List of non-Arab Sahabah
The list of non-Arab Sahaba includes non-Arabs among the original Sahaba of the Islamic prophet Muhammad. Muhammad had many followers from amongst the Arabs, from many different tribes. However, he also had many non-Arab Sahaba, from many different ethnicities. Some of these non-Arabs were among the most beloved and loyal individuals to Muhammad. The inclusion of these non-Arabs among the original followers of Muhammad and Islam represents the universality of the message of Islam.
These Ashaba were assumed to be Sindhi Jats (Zutt) as they were wearing Sindhi Cap and Ajrak. Same way, it is recorded in Jami-i-Tirmezi, the well known collection of Hadith that the famous Sahabi Hazrat Abdullah Ibn Masood once saw some persons in the company of Prophet Muhammad(Peace be upon him) in Makkah, he saw that their hair and body structure is just like the Sindhi Jats. and also there are some other references in the Arabic source to the existence of the Sindhi Jats in Madinah in that period. They also included a physician (Tabib) who was once consulted during the illness of Aisha, the wife of Muhammad.
- Umm Ayman (Barakah) - She was around Muhammad from his birth until his death and was the closest example of a mother to him (after his own mother’s death when he was a child). She was the mother of Usama ibn Zayd.
- Bilal ibn Ribah - He converted to Islam while still a slave, and defiantly resisted torture and persecution (for his conversion) from his pagan slave-master. He later became the first mu'adhdhin (caller to prayer) in Islamic history.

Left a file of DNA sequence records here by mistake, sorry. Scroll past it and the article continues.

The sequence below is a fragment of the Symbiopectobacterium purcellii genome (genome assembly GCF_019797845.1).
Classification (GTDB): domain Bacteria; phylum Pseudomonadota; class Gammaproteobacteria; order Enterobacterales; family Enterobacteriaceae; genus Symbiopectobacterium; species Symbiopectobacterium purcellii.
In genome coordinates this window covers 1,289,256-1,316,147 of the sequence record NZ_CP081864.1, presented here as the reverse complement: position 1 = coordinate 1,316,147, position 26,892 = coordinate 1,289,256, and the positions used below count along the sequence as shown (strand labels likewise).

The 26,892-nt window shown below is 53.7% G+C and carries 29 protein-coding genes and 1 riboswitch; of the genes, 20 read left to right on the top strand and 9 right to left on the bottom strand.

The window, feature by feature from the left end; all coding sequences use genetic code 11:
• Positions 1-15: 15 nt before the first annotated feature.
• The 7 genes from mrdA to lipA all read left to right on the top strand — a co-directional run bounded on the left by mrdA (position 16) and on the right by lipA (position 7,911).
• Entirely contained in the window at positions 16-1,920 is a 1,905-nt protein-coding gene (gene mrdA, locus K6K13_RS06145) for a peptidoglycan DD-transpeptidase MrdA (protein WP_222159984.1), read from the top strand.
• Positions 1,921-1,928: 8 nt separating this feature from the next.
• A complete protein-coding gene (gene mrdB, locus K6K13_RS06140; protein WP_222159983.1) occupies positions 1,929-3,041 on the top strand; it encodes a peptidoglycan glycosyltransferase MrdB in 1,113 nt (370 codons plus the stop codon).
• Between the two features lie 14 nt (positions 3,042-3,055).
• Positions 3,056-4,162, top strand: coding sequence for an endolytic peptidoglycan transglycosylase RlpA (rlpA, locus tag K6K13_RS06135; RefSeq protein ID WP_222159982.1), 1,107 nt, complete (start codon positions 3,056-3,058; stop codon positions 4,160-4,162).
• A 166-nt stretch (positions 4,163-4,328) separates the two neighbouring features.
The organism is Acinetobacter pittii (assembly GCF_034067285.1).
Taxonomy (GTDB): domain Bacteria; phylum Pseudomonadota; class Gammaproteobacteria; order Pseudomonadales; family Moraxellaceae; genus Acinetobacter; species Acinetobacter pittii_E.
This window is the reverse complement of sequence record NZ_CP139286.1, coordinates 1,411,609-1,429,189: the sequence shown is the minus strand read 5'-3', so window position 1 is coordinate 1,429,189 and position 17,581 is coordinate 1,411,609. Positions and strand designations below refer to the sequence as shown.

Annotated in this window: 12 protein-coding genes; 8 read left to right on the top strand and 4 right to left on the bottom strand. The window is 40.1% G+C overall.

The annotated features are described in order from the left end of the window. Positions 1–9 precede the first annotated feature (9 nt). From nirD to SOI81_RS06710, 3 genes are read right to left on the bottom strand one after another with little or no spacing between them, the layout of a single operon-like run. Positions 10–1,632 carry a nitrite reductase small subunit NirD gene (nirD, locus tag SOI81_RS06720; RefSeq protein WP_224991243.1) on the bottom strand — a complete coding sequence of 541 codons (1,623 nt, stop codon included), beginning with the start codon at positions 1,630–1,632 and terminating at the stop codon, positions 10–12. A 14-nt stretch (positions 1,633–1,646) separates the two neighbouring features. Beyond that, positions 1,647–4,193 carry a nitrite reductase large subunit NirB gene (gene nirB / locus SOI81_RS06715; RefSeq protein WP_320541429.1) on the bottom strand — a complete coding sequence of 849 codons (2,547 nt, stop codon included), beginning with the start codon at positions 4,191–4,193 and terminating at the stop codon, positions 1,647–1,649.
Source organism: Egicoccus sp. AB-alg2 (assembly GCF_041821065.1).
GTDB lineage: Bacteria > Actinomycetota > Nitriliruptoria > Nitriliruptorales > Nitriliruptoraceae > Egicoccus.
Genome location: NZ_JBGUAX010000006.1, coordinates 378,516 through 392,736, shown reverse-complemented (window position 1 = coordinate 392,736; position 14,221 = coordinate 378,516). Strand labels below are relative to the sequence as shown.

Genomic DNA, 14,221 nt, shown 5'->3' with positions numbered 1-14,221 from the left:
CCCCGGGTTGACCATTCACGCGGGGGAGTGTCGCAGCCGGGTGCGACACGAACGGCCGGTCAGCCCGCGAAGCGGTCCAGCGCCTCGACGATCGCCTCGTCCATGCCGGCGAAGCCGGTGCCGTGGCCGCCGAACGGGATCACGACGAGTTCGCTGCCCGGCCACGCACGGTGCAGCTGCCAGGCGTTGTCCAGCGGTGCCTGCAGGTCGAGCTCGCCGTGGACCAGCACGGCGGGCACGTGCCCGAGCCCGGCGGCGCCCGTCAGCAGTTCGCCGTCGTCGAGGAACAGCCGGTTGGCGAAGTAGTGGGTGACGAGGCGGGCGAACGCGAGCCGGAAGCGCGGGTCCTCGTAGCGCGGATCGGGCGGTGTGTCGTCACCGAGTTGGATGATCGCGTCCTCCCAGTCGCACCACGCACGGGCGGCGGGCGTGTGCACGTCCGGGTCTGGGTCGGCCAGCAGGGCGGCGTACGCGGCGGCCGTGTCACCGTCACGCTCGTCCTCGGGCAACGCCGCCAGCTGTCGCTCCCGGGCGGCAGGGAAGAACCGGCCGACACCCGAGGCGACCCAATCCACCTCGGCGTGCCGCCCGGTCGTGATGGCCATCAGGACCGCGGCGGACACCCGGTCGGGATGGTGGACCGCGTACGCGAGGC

- Wahshy ibn Harb - He killed Hamza, Muhammad's uncle and a leading Muslim general and formidable soldier, but converted to Islam. He later killed Musaylimah, the most formidable opponent of the Muslims during the Wars of Apostasy.
- Al-Nahdiah - She converted to Islam while she was a slave, but refused to abandon her new faith even after being tortured and persecuted by her slave-master. She was later freed from slavery.
- Lubaynah - She converted to Islam while she was a slave, but refused to abandon her new faith even after being persecuted by her then pagan slave-master. She was later freed from slavery.
- Umm Ubays - She converted to Islam while she was a slave, but refused to abandon her new faith even after being tortured and persecuted by her pagan slave-master. She was later freed from slavery. She was the daughter of Al-Nahdiah.
- Harithah bint al-Muammil - She converted to Islam while she was a slave, but refused to abandon her new faith even after being persecuted to such a severe extent that she lost her eyesight. She was later freed from slavery. Umm Ubays was her sister.
- Fey Bedja Mwamba - He was (according to local Comorian legend) a Comorian noble who originally brought Islam to the Comoros Islands after having visited Mecca during Muhammad’s lifetime and there converted to Islam.
- Mtswa Mwandze - He was (according to local Comorian legend) a Comorian noble who originally brought Islam to the Comoros Islands after having visited Mecca during Muhammad’s lifetime and there converted to Islam.
- Maria al-Qibtiyya - She was one of the Ummahat-al-Mu'mineen (Mothers of the Believers) and was the mother of Muhammad's third son Ibrahim.
- Sirin - She was the wife of Hassan ibn Thabit, who was one of the best Arab poets of the time. Maria al-Qibtiyya was her sister.
- Suhayb ar-Rumi (Suhayb the Roman) - He was an Arab who was taken prisoner while still a little boy by Byzantine Empire soldiers, when they attacked a village he was in. Thereafter, for about twenty years he passed from one Byzantine slave-master to another and grew up speaking Greek and practically forgot Arabic. He later escaped from slavery and headed for Mecca, which was considered a place of asylum. There people called him Suhayb ar-Rumi because of his peculiarly heavy speech . Later in Mecca, after meeting with Muhammad, he converted to Islam. When Muhammad migrated from Mecca to Medina, Suhayb gave up his vast wealth in order to be alongside him in Medina. His standing among the Muslims was so high that he was nominated by the Caliph Umar ibn al-Khattab to lead the Muslims (both in prayers and as head of the Muslim community) in the period between Umar’s death and the election of his successor.